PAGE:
Chipboard ("Softshell") Cases - Given reasonable care in adult hands, a Chipboard case can offer adequate protection for carrying an instrument around for short periods, but in reality Chipboard cases are worthless, and they can even cause more damage than they prevent.

"Chipboard" is a nicer term for cardboard - yes that's right, a Chipboard case is actually made of paper! While these are the cheapest type of case available, the economy they offer is a short-sighted and false one; you may think that since you don't travel with your instrument, a chipboard case will be OK for just around the house. Think again - just sitting in a chipboard case can damage your instrument! Let me explain: because they are made of thin cardboard, Chipboard cases are held together with staples and rivets, and the interior of these staples and rivets are covered by what amounts to felt-covered pieces of tape. It doesn't take long for these pieces of tape to wear through, and when they do your instrument is exposed to the rough ends of the staples and rivets, often with disastrous results to your instrument.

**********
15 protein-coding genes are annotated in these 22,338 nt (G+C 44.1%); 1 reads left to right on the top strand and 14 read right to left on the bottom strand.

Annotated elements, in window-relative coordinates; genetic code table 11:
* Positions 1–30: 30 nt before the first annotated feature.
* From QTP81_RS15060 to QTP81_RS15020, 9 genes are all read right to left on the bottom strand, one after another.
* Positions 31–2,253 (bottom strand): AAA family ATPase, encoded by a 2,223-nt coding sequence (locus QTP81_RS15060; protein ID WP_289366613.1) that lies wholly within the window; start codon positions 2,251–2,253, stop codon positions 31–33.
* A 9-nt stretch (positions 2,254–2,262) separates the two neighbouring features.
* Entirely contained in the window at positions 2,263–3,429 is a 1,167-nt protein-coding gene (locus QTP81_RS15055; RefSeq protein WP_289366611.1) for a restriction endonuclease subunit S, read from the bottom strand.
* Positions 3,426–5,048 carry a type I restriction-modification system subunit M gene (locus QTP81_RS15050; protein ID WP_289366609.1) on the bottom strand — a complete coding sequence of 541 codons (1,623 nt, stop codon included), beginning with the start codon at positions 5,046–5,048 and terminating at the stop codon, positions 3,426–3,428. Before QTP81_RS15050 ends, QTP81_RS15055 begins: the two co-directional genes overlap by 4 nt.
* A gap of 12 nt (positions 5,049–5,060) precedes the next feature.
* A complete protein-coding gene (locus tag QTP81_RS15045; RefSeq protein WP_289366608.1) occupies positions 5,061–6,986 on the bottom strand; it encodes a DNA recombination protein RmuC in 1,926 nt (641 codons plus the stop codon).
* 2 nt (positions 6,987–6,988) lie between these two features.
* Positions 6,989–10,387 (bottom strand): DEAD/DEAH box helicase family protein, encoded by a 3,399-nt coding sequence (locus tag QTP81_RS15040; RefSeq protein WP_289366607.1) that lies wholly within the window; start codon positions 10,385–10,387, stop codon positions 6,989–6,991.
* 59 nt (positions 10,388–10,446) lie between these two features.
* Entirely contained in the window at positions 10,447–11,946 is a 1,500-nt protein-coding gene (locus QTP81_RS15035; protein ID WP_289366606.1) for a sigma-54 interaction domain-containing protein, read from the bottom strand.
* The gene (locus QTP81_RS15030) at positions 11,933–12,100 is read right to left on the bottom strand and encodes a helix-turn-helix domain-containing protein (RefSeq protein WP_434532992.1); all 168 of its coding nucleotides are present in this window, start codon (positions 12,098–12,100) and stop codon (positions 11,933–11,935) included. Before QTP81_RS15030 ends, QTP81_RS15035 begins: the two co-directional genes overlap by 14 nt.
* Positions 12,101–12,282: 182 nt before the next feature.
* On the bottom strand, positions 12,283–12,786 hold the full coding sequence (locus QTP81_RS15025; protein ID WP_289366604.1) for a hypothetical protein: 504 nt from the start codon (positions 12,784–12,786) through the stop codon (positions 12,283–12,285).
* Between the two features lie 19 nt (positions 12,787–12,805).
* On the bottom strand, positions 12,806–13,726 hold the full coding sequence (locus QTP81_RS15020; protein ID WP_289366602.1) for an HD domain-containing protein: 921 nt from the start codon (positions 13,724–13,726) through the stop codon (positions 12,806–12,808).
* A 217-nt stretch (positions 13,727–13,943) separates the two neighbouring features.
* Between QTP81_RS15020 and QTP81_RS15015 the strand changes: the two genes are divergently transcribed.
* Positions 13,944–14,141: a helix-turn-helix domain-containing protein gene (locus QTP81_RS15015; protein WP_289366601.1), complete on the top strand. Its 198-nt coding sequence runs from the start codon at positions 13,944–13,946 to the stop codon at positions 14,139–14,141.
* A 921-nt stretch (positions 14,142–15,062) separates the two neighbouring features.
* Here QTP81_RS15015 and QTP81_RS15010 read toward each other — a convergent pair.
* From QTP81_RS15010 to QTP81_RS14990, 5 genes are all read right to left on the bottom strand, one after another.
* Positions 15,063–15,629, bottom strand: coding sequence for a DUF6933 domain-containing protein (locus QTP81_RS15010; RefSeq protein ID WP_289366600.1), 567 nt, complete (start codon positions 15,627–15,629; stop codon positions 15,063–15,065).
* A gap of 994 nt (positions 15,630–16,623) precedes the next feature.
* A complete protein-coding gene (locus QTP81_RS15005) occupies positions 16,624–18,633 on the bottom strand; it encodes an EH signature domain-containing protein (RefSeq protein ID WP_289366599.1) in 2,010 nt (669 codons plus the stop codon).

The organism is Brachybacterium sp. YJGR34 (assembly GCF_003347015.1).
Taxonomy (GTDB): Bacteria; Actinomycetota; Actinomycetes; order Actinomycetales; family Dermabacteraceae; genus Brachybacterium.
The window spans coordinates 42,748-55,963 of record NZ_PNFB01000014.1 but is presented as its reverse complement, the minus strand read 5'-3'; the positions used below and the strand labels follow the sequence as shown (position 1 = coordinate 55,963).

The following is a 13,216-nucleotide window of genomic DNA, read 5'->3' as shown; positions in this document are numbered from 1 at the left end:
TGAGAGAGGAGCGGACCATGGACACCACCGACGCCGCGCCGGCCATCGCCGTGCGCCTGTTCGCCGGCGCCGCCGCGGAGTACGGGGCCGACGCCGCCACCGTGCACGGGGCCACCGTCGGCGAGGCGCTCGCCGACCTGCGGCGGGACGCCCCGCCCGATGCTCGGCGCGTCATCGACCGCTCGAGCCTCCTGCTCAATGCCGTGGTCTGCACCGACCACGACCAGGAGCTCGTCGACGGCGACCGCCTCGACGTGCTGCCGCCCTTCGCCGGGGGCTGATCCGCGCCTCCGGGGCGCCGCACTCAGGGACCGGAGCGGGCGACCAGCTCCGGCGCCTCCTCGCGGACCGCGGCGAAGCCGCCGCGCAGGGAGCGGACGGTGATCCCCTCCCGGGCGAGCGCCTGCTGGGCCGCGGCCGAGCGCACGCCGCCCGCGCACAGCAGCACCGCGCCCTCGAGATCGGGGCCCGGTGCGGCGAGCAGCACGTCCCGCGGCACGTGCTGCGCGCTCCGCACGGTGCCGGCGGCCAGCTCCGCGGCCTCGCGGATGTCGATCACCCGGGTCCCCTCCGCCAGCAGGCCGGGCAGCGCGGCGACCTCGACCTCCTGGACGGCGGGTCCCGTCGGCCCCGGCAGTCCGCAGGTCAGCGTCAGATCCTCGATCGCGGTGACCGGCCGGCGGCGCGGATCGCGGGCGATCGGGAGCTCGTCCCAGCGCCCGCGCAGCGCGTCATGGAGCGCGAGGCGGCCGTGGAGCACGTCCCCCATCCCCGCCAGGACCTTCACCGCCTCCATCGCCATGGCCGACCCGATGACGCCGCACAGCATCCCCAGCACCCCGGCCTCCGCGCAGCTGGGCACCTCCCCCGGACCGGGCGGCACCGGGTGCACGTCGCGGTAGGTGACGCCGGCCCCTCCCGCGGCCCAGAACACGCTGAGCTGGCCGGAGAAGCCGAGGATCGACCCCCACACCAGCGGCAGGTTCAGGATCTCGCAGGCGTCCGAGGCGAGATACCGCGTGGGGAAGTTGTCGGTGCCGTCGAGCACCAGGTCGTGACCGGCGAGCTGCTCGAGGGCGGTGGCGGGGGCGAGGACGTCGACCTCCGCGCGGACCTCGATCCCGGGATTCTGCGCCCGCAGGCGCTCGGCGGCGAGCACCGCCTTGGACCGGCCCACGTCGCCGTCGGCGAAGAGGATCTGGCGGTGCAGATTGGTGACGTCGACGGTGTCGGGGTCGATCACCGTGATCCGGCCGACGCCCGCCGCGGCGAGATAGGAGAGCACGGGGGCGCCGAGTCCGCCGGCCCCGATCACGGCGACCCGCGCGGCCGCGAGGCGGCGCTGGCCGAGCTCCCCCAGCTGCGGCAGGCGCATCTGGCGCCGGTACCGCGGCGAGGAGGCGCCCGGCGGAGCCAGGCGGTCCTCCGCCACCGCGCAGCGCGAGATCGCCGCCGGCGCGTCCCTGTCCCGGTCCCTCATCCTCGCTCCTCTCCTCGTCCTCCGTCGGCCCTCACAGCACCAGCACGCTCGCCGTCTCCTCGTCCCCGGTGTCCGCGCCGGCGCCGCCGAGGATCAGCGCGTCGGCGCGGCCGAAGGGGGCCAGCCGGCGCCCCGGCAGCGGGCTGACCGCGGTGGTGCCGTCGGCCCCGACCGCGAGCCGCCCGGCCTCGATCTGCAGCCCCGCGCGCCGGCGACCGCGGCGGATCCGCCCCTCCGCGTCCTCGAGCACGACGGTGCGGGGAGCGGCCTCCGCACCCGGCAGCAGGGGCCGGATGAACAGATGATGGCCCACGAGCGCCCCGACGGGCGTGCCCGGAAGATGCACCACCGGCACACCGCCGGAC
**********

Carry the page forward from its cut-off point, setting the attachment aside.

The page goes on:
Chipboard cases also offer no protection from heat and cold, which is one of the most basic functions of a case. A good case can also be used as a regulator when going from a hot environment into a cold one or vice versa (for more discussion on this, see my earlier article at Caring For Your Instrument's Finish). Chipboard cases also offer no protection from moisture, and can actually exacerbate the problem if the case gets wet with the instrument left inside. Have you ever noticed what happens when cardboard sits in water? Not only will it come apart, but it will actually wick up water from the surrounding area and concentrate it around your instrument.